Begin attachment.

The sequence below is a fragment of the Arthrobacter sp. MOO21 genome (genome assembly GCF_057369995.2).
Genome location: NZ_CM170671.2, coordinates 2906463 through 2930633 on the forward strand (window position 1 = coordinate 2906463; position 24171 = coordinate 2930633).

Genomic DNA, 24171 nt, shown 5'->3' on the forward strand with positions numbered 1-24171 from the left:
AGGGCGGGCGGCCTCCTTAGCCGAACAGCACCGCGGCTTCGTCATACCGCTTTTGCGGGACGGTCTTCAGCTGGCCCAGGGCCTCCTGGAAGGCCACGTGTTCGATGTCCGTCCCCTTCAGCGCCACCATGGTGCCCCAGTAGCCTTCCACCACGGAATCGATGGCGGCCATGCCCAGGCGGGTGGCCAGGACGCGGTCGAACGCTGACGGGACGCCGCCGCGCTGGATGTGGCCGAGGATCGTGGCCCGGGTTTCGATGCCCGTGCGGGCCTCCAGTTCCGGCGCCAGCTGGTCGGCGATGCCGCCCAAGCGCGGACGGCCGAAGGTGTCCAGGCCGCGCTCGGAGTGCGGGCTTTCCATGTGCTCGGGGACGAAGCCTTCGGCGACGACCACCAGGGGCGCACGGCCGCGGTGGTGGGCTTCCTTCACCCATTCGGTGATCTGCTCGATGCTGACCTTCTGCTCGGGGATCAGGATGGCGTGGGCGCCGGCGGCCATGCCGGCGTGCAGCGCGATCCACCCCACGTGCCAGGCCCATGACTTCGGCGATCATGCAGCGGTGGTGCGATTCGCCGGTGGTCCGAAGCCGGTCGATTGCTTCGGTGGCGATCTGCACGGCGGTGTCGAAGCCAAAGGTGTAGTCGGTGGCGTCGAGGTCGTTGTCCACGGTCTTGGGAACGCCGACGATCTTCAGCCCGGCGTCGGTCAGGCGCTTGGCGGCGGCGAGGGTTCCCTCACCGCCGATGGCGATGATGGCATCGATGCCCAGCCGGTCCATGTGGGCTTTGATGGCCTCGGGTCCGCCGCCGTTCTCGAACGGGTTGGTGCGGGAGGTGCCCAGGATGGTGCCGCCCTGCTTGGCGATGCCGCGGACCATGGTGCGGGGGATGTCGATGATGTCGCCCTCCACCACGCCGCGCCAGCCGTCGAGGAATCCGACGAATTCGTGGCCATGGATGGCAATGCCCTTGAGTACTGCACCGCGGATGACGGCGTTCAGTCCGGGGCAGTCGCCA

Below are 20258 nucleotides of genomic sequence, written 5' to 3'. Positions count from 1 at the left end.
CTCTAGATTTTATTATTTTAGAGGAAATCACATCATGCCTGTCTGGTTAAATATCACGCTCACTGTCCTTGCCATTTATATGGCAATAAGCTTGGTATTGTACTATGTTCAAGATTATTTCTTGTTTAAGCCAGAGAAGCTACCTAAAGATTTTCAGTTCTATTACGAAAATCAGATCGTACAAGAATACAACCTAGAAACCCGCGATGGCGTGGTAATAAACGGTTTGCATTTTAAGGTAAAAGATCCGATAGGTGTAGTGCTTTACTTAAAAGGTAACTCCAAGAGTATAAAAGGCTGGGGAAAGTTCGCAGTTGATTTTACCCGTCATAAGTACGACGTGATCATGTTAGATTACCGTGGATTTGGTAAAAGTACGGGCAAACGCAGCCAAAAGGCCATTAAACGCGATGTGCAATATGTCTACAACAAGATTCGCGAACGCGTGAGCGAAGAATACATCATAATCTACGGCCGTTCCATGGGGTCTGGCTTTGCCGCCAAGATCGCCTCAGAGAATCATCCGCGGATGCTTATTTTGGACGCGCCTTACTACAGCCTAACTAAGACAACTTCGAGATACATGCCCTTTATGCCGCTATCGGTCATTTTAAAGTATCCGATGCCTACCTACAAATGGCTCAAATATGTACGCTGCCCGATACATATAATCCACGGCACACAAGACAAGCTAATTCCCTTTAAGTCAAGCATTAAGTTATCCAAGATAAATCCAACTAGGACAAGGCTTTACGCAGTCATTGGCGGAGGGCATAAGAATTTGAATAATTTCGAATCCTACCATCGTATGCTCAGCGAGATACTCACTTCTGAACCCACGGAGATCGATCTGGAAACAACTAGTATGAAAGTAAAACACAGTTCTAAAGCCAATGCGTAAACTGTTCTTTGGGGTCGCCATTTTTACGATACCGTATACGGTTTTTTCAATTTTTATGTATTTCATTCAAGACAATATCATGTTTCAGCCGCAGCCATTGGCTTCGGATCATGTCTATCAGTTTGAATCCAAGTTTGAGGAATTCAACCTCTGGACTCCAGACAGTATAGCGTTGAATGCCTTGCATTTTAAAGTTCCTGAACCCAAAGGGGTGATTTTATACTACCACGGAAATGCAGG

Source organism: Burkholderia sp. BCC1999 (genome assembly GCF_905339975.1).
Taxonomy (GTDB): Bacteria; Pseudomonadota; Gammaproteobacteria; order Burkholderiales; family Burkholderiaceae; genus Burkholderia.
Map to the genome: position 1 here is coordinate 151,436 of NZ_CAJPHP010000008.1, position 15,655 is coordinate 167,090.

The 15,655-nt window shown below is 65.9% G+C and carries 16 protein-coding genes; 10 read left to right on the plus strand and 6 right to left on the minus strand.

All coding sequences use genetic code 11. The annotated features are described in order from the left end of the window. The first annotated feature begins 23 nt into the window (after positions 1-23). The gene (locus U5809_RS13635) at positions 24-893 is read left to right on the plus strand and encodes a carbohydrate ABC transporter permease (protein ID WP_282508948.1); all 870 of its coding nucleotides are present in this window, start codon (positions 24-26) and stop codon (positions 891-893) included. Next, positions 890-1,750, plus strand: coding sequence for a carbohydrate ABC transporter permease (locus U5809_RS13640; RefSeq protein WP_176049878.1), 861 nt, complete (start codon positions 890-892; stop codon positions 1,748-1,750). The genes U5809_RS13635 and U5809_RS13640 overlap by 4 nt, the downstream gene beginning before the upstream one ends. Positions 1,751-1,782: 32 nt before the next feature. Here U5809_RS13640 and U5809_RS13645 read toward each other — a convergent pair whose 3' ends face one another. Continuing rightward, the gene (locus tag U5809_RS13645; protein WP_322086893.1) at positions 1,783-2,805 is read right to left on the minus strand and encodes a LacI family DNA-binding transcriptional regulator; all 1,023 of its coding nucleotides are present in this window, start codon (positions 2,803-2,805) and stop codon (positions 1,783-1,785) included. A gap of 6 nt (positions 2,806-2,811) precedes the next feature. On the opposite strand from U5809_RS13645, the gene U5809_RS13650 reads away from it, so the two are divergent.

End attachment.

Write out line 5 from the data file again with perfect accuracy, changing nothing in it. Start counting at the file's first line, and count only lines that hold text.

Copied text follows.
Below are 20258 nucleotides of genomic sequence, written 5' to 3'. Positions count from 1 at the left end.